Word Choice: How to Avoid Saying the Wrong Thing in Job Interviews

word choiceHave you ever been the unwitting victim to the word “moist”? Or had the displeasure of sitting through cringe-worthy phrases such as “firstly,” “funner,” or the always dreaded “irregardless”? If so, you know the impact a poor word choice can have on the average listener.

Hearing certain words in social settings can conjure up a regrettable but forgettable reaction. But imagine what kind of impact the wrong turn of phrase can have when uttered during an interview. Word choice during the job interview is a bit more complicated than sayings that are socially undesirable or grammatically poor.

For prospective employers, certain words can trigger real concerns. Specifically, issues regarding a candidate’s commitment, skills, professionalism or a host of other issues. Yes, this type of critique may seem a bit unfair to candidates. But it’s important to realize interviewers only have a limited amount of time to get to know their potential employees.  And buzzwords, key phrases or other red flags play a big role in the all-important gut feeling.

With that in mind, here are a few words you should avoid using during a job interview…


Compensation, salary, dollars, bonus, moolah and cash.

All words that are pretty much all words to avoid like the plague during a job interview. I mean, we get it, we really do. One of the primary but often hush-hushed motivations behind a candidate switching jobs is money. However, you should generally avoid talking dollars and cents until after you’ve received an offer. A good recruiter can often help you navigate the compensation conversation minefield. They can also cue  you into the appropriate target salary long before you make a commitment.

Try, Maybe, Possibility, and Potentially

The reasoning behind leaving out this broad swath of grammatically correct terms has to do with commitment, tenacity and drive. Using noncommittal terms to describe past or anticipated work can make you seem like a bit of a flake. A better word choice takes a firm stance on your skills, abilities. They would also show the desire to move forward with the position you’re interviewing.


We’ve all most likely been in the position where we’ve left, vacated or otherwise been ex-nayed from a job. Sure, everyone else may call this scenario “fired”. But we prefer to think of it as a parting of ways with a less than desirable position. You should never attempt to hide the fact that you were terminated from a prior place of employment. However, avoid offering the information up freely. Unless, of course, you are specifically asked by either your interviewer or in the job application.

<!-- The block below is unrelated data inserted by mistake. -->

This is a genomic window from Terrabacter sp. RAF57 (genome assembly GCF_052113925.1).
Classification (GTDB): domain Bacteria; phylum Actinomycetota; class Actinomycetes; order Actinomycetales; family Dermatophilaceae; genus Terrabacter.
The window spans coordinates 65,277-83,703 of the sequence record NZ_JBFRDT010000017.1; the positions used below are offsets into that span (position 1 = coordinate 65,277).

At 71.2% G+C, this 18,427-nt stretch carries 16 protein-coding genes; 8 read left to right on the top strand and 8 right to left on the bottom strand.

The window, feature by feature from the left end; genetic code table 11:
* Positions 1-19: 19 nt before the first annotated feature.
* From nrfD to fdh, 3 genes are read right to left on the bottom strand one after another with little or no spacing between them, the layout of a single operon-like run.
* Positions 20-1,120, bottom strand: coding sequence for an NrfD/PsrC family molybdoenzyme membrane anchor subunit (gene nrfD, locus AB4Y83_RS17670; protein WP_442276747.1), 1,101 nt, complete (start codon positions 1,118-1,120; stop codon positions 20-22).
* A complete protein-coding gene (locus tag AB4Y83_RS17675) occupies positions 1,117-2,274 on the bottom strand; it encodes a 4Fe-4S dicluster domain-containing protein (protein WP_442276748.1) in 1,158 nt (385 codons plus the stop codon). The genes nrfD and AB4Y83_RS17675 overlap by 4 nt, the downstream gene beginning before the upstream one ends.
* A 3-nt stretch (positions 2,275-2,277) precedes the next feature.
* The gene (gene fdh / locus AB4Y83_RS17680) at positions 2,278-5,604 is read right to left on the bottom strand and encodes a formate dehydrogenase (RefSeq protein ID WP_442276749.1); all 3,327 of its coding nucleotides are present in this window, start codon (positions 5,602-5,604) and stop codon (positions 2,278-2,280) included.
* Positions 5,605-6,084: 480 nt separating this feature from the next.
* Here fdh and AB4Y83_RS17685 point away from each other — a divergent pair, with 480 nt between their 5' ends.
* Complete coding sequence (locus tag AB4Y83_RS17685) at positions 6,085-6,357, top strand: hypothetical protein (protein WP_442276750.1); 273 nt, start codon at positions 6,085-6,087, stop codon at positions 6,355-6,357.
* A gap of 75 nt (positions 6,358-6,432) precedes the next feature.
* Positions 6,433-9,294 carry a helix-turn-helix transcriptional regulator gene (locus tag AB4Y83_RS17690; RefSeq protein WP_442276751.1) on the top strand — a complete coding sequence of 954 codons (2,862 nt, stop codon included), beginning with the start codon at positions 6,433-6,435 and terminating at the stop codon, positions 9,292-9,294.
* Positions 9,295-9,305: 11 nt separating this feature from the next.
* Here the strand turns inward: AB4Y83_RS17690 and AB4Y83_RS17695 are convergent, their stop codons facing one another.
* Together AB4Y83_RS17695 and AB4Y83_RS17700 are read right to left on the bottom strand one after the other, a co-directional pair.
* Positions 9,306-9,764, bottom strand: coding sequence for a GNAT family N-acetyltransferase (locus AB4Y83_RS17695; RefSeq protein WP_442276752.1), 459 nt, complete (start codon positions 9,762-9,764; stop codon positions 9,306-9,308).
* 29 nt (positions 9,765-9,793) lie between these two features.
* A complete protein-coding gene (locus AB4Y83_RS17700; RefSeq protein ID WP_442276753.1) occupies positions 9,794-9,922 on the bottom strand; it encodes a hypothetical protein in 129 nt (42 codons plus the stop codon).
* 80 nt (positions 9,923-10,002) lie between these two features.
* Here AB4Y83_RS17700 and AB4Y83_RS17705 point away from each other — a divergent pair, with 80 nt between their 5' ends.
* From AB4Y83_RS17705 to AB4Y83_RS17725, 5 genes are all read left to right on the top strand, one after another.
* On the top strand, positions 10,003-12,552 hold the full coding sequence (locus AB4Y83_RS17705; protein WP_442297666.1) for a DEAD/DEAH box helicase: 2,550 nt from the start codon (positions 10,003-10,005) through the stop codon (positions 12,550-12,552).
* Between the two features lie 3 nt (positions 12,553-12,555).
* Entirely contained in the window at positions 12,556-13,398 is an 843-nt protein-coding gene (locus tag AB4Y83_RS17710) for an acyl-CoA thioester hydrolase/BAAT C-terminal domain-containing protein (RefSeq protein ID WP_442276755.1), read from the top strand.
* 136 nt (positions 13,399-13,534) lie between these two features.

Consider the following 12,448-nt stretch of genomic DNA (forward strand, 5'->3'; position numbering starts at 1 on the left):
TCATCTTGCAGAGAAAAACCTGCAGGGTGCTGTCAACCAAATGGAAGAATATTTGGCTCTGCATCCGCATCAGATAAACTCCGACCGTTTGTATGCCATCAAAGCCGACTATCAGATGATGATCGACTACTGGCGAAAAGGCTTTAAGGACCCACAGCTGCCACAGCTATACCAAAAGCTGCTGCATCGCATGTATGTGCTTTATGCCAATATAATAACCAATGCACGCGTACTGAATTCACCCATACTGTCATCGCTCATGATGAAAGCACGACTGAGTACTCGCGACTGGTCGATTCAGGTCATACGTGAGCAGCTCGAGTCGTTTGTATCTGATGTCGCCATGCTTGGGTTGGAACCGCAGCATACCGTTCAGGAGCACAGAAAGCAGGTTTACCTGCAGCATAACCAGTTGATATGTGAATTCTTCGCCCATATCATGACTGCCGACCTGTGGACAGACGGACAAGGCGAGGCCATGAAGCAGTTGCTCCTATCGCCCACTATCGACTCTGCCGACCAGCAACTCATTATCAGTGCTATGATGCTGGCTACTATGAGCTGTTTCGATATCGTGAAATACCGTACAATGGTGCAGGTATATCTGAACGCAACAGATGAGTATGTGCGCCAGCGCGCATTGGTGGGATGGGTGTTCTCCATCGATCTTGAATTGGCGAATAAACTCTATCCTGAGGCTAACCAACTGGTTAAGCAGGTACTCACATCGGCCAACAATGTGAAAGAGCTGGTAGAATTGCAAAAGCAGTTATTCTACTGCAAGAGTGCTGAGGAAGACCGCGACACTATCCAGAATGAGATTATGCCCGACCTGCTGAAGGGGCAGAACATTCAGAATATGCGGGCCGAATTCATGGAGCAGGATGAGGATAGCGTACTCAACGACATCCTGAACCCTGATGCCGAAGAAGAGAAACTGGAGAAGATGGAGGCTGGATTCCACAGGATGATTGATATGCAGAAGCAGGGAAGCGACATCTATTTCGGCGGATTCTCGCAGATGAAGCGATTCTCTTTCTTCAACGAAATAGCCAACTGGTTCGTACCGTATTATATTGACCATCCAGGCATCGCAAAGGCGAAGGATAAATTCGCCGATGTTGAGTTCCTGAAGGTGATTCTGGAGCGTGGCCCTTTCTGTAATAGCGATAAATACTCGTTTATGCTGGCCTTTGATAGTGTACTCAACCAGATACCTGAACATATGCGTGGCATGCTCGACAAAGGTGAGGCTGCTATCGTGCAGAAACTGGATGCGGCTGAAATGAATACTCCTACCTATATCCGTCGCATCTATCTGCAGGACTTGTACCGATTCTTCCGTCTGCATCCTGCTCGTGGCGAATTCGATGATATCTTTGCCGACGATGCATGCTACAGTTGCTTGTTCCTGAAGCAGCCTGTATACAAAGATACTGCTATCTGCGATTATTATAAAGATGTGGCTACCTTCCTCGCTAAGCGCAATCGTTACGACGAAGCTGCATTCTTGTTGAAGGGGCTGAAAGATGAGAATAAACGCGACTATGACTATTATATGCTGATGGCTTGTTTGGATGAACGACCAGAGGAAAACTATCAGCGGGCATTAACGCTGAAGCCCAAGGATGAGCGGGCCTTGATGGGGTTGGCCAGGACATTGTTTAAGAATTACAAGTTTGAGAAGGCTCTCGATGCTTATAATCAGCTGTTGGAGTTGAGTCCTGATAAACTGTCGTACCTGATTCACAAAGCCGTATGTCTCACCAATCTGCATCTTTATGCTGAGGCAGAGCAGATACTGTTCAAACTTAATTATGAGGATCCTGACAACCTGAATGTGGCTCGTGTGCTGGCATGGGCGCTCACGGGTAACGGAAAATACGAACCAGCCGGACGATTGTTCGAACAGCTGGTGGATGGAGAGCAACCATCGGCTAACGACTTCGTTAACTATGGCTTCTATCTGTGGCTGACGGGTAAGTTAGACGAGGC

Colorful Language

Recalling the days when it wasn’t considered child abuse to apply a hearty dose of soap to cleanse the mouths of young would-be curse word users might seem funny. But it is also a bit too colorful for most people during a job interview. No matter the work environment, curse words are always a bad word choice. Want to send the wrong signals to a potential employer? Use even a single swear word during a job interview.

Terrible, Awful, or Horrible

We all have that one negative nancy in our lives. The person who constantly complains, opines and offers up their opinion about all things they consider the worst. When it comes to your job interview, though, avoid being THAT person. Leave the negativity outside the conference room door. Words such as terrible, worst, awful and hate leave strong negative impressions with your potential employer. In addition, candidates use these terms to describe prior job roles or co-workers, another interview no-no. To ensure the interview moves in your direction, keep things positive, hopeful and upbeat.

So, Ummmm, and Like

Last but certainly not least on our list of words to avoid during the job interview? The ever-overused conversation fillers. So, ummm, like, and similar sentence gap-fillers like “you know” are often signs of nervousness. After all, less-than-confident speakers use them as a crutch to avoid awkward pauses. So practice interview questions with a friend, family member or even a mirror. Your goal: increase your comfortable level with answers. And at the same time, minimize the use of these painfully evident conversational crutches.

While none of these phrases are necessarily deal breakers, eliminating problematic terms from your interview lingo can go a long way towards setting your candidacy apart from the crowd.

Remember that even with word choice, practice makes perfect. And the right choices increase your chances of getting that callback or job offer.


For this post, YouTern thanks our friends at Simply Hired.


Simply Hired



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